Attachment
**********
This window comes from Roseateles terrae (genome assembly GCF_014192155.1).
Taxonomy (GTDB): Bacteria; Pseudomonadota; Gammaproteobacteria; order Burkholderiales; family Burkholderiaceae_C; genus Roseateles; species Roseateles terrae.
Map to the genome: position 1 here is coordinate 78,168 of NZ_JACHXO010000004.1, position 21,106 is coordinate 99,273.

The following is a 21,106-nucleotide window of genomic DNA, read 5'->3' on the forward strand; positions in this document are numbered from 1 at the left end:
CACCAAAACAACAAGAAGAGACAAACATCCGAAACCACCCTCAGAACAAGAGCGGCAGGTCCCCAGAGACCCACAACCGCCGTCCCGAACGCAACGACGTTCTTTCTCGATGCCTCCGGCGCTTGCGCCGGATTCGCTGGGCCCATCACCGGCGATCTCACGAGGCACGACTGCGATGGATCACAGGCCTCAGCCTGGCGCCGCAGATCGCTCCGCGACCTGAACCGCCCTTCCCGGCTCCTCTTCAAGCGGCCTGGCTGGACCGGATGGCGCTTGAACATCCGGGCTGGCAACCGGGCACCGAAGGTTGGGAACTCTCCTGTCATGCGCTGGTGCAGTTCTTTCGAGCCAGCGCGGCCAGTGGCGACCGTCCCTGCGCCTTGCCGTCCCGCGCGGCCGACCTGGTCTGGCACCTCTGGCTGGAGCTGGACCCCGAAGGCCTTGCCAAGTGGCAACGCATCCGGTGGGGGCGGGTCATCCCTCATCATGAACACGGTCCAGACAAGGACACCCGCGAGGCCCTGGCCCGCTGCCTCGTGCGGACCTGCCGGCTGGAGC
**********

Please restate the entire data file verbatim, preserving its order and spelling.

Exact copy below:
This window comes from Roseateles terrae (genome assembly GCF_014192155.1).
Taxonomy (GTDB): Bacteria; Pseudomonadota; Gammaproteobacteria; order Burkholderiales; family Burkholderiaceae_C; genus Roseateles; species Roseateles terrae.
Map to the genome: position 1 here is coordinate 78,168 of NZ_JACHXO010000004.1, position 21,106 is coordinate 99,273.

The following is a 21,106-nucleotide window of genomic DNA, read 5'->3' on the forward strand; positions in this document are numbered from 1 at the left end:
CACCAAAACAACAAGAAGAGACAAACATCCGAAACCACCCTCAGAACAAGAGCGGCAGGTCCCCAGAGACCCACAACCGCCGTCCCGAACGCAACGACGTTCTTTCTCGATGCCTCCGGCGCTTGCGCCGGATTCGCTGGGCCCATCACCGGCGATCTCACGAGGCACGACTGCGATGGATCACAGGCCTCAGCCTGGCGCCGCAGATCGCTCCGCGACCTGAACCGCCCTTCCCGGCTCCTCTTCAAGCGGCCTGGCTGGACCGGATGGCGCTTGAACATCCGGGCTGGCAACCGGGCACCGAAGGTTGGGAACTCTCCTGTCATGCGCTGGTGCAGTTCTTTCGAGCCAGCGCGGCCAGTGGCGACCGTCCCTGCGCCTTGCCGTCCCGCGCGGCCGACCTGGTCTGGCACCTCTGGCTGGAGCTGGACCCCGAAGGCCTTGCCAAGTGGCAACGCATCCGGTGGGGGCGGGTCATCCCTCATCATGAACACGGTCCAGACAAGGACACCCGCGAGGCCCTGGCCCGCTGCCTCGTGCGGACCTGCCGGCTGGAGC